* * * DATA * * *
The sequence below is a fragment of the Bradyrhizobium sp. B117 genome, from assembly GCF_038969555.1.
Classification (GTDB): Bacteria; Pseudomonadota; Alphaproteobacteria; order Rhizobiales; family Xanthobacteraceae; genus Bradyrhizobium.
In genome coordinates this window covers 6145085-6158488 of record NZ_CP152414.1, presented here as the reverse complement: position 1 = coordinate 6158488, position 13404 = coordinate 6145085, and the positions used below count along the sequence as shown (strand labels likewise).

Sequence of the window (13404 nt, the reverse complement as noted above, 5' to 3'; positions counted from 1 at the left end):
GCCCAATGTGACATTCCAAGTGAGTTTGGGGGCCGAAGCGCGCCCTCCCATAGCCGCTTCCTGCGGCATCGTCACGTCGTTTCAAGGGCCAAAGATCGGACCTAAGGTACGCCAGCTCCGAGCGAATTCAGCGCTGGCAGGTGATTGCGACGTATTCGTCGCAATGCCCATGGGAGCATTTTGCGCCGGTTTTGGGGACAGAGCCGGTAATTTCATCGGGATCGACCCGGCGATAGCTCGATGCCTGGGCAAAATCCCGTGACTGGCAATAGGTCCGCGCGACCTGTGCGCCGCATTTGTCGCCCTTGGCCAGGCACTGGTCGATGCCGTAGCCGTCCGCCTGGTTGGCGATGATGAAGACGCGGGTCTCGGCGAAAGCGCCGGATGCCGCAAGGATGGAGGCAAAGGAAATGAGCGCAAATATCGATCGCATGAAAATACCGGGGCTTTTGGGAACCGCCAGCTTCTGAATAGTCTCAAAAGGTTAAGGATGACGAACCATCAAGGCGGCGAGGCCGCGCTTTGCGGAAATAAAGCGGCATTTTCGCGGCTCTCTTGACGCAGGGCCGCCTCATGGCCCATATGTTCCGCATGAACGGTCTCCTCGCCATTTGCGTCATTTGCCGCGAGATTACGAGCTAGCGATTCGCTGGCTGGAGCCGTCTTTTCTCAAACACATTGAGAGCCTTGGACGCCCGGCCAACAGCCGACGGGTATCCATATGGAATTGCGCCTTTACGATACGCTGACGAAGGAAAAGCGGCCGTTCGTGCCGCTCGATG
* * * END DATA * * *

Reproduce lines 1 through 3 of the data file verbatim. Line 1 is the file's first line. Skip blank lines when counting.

The sequence below is a fragment of the Bradyrhizobium sp. B117 genome, from assembly GCF_038969555.1.
Classification (GTDB): Bacteria; Pseudomonadota; Alphaproteobacteria; order Rhizobiales; family Xanthobacteraceae; genus Bradyrhizobium.
In genome coordinates this window covers 6145085-6158488 of record NZ_CP152414.1, presented here as the reverse complement: position 1 = coordinate 6158488, position 13404 = coordinate 6145085, and the positions used below count along the sequence as shown (strand labels likewise).